Ahhh. The lowly egg. Which, as it turns out, is not so lowly! Don’t just settle for a hard boiled egg. There are so many choices and now you will know how to boil eggs and what the differences between them are.
It all boils down to the timing! 😉
We began eating soft boiled eggs when we lived in Switzerland – I guess it was the European thing to do! Plus, eating eggs out of an egg cup is just plain fun!
Learning to get the perfect soft boiled egg with a runny yolk and slightly formed white took some trial and error though. So, be patient and adjust the times to get the perfect egg for you!
With a bit of practice, you too can learn how to boil eggs perfectly every time!
Before we get into the nitty gritty and how to’s of boiling eggs, let’s talk about just how nutrient dense they are! Here are the top benefits of eating eggs.
- Eggs are the perfect protein – they contain all the amino acids in the right proportions.
- The egg white contains more than half the protein of an egg. It also contains vitamin B2, B5, B6, B12, choline, phosphorous, selenium, fat soluble vitamins A, D, E and K, lecithin and minerals such as zinc, iron and copper.
- The cholesterol of an egg is found in the white but does not necessarily adversely affect the blood cholesterol level. Our liver makes cholesterol daily but when we eat more eggs, the liver just doesn’t make as much in most people.
- Eggs raise the HDL (High Density Lipoprotein) or good cholesterol. This is a good thing because people with a higher level of HDL have a lower chance of stroke or heart disease.
- Eggs are high in the antioxidants Lutein and Zeaxanthin. Both are important for eye health and can help prevent macular degeneration and cataracts.
How to Boil Eggs
The printable version of the recipe is found below but here are the basic steps. Again, the difference between a hard boiled egg, soft boiled egg or a coddled egg is all about timing.
For either type, place the eggs in a saucepan and cover with cold water.
Put the pan over medium heat and bring the water to boil.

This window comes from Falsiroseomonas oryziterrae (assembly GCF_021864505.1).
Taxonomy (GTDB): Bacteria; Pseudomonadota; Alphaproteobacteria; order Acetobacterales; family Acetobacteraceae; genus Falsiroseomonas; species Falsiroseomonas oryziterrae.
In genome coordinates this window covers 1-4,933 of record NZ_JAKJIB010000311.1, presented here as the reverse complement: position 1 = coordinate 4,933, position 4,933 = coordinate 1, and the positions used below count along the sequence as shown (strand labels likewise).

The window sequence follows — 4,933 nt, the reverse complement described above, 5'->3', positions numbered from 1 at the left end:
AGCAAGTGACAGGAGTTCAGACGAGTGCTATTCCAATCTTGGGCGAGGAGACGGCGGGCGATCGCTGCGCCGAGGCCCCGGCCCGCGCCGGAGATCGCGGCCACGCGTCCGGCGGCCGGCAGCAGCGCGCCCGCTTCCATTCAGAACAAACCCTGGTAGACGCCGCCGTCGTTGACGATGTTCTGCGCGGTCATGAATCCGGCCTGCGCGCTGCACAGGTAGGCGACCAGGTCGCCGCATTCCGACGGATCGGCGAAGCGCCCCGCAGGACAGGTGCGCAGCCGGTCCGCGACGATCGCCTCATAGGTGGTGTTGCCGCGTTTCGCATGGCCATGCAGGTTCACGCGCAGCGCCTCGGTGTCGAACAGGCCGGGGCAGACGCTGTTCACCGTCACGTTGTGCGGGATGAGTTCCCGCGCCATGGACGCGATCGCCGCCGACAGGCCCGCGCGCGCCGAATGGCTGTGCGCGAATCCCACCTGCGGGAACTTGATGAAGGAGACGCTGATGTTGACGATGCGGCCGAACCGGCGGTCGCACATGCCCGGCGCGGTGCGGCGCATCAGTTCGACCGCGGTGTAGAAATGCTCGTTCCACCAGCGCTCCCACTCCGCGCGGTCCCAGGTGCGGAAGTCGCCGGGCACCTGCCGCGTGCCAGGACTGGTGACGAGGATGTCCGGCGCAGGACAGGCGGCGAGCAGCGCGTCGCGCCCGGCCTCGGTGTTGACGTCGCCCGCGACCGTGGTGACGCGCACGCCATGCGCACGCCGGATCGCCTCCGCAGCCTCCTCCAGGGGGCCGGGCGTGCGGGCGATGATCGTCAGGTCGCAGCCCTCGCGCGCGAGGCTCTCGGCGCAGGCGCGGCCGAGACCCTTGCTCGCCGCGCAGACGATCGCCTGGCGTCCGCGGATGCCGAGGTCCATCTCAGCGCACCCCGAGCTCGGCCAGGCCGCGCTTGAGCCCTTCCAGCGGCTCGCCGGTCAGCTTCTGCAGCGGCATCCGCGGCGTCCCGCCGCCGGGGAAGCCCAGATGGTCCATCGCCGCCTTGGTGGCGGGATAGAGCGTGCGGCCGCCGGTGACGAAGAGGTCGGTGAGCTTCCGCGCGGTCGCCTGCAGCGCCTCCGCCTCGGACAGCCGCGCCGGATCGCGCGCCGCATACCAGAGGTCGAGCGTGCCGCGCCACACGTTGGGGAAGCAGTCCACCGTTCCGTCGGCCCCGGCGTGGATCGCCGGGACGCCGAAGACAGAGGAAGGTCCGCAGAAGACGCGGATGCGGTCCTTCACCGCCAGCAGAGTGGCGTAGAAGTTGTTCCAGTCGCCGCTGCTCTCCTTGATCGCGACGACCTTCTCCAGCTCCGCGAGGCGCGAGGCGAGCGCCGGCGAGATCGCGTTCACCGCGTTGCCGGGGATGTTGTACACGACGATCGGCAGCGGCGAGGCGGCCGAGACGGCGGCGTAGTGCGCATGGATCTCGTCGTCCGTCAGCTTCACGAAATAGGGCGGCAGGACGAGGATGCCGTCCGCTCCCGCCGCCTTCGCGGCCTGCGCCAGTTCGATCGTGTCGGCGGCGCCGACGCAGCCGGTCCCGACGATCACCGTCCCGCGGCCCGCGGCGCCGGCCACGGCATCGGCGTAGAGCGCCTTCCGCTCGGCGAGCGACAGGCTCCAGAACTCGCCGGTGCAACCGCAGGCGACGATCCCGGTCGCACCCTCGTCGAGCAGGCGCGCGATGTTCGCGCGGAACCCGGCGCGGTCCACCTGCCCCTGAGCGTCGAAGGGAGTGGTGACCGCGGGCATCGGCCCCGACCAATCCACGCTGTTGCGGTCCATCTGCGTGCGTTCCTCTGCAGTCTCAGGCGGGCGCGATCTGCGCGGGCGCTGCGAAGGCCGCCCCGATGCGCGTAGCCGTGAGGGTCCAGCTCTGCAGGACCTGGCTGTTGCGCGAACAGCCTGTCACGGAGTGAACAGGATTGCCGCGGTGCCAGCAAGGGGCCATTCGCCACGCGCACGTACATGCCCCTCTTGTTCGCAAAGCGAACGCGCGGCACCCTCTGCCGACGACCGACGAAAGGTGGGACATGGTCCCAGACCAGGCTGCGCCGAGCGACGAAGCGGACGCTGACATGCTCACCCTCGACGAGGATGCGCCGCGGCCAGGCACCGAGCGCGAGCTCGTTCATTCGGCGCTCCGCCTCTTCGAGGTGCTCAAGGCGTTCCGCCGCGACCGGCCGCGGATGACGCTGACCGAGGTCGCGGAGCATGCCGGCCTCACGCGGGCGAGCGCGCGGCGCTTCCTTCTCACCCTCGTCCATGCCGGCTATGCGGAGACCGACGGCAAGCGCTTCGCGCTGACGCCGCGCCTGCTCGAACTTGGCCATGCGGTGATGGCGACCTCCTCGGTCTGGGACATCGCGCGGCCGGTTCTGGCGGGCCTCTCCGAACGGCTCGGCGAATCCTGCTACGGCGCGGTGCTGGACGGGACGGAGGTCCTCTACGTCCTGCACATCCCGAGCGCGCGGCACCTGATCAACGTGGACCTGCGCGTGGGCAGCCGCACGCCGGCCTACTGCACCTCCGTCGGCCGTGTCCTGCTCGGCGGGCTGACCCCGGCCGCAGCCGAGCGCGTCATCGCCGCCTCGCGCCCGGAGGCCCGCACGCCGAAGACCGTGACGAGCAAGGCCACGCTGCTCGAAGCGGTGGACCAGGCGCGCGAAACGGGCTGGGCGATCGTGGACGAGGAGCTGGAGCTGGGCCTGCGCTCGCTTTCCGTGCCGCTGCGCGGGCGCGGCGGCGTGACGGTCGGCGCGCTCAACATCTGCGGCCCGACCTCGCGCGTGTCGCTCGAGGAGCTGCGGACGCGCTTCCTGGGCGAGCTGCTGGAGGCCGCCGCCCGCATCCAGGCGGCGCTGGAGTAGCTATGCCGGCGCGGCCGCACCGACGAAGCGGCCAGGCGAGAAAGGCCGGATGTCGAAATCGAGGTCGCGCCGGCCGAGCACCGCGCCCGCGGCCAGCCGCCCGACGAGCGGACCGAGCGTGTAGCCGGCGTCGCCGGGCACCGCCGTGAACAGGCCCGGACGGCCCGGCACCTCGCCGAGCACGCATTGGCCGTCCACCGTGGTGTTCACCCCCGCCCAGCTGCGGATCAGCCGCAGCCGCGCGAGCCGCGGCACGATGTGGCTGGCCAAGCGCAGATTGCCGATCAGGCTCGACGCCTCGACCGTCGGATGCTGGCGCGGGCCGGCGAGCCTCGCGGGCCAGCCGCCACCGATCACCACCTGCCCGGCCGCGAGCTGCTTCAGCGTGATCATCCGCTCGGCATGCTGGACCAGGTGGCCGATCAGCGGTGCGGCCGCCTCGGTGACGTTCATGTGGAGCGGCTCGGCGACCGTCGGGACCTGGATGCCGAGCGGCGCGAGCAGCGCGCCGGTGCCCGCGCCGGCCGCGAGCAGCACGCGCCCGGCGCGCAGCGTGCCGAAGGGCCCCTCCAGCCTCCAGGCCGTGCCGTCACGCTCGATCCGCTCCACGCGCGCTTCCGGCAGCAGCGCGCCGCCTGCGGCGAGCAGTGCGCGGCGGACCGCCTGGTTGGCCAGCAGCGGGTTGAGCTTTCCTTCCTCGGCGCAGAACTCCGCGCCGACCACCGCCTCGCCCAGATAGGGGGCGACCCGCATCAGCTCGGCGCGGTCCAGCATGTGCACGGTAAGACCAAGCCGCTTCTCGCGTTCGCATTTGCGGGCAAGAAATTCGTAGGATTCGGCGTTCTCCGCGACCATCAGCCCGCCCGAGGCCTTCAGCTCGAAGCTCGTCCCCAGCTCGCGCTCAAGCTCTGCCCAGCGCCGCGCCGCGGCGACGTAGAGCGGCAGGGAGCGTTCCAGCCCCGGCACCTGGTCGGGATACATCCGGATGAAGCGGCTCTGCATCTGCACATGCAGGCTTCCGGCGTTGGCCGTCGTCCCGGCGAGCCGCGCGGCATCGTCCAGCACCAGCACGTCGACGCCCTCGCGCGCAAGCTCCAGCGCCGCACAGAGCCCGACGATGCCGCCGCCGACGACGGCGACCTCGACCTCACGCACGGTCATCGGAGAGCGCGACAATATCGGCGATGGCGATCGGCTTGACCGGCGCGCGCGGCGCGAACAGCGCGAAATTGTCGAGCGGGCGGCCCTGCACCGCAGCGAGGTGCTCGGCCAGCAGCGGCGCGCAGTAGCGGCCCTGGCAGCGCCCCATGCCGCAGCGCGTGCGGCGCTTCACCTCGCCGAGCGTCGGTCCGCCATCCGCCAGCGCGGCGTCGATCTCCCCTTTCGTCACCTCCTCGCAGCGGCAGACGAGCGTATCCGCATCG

Lower the heat to simmer.
If your eggs are straight out of the refrigerator, add at least 2 minutes to the following cooking times.
If your eggs are at 70° (room temperature), cook for 2 – 3 minutes for soft cooked. Cook about 4 minutes for medium cooked. Cook 10 – 15 minutes for hard cooked.
Hard cooked eggs should be plunged into cold water at once to prevent further cooking and to keep the yolks from discoloring.
How to Cook Coddled Eggs
Bring water in a boiler to boil and carefully lower the eggs one at a time on a tablespoon into the boiling water. Cover the pan and remove from the heat. Allow 6 – 8 minutes for delicately coddled eggs. For eggs that hold their shape when opened, turn them several times within the first few minutes of coddling so the white solidifies evenly in the air space and the yolk is centered.
How to Boil Eggs Perfectly - Hard, Soft or Coddled
Yield 2 - 24 servings
- Place the eggs in a saucepan and cover with cold water.
- Put the pan over medium heat and bring the water to boil.
- Lower the heat to simmer.
Soft Cooked - cook for 2 - 3 minutes
Medium Cooked - cook about 4 minutes
Hard Cooked - cook 10 - 15 minutes
If your eggs are straight out of the refrigerator, add at least 2 minutes to the following cooking times.Hard cooked eggs should be plunged into cold water at once to prevent further cooking and to keep the yolks from discoloring.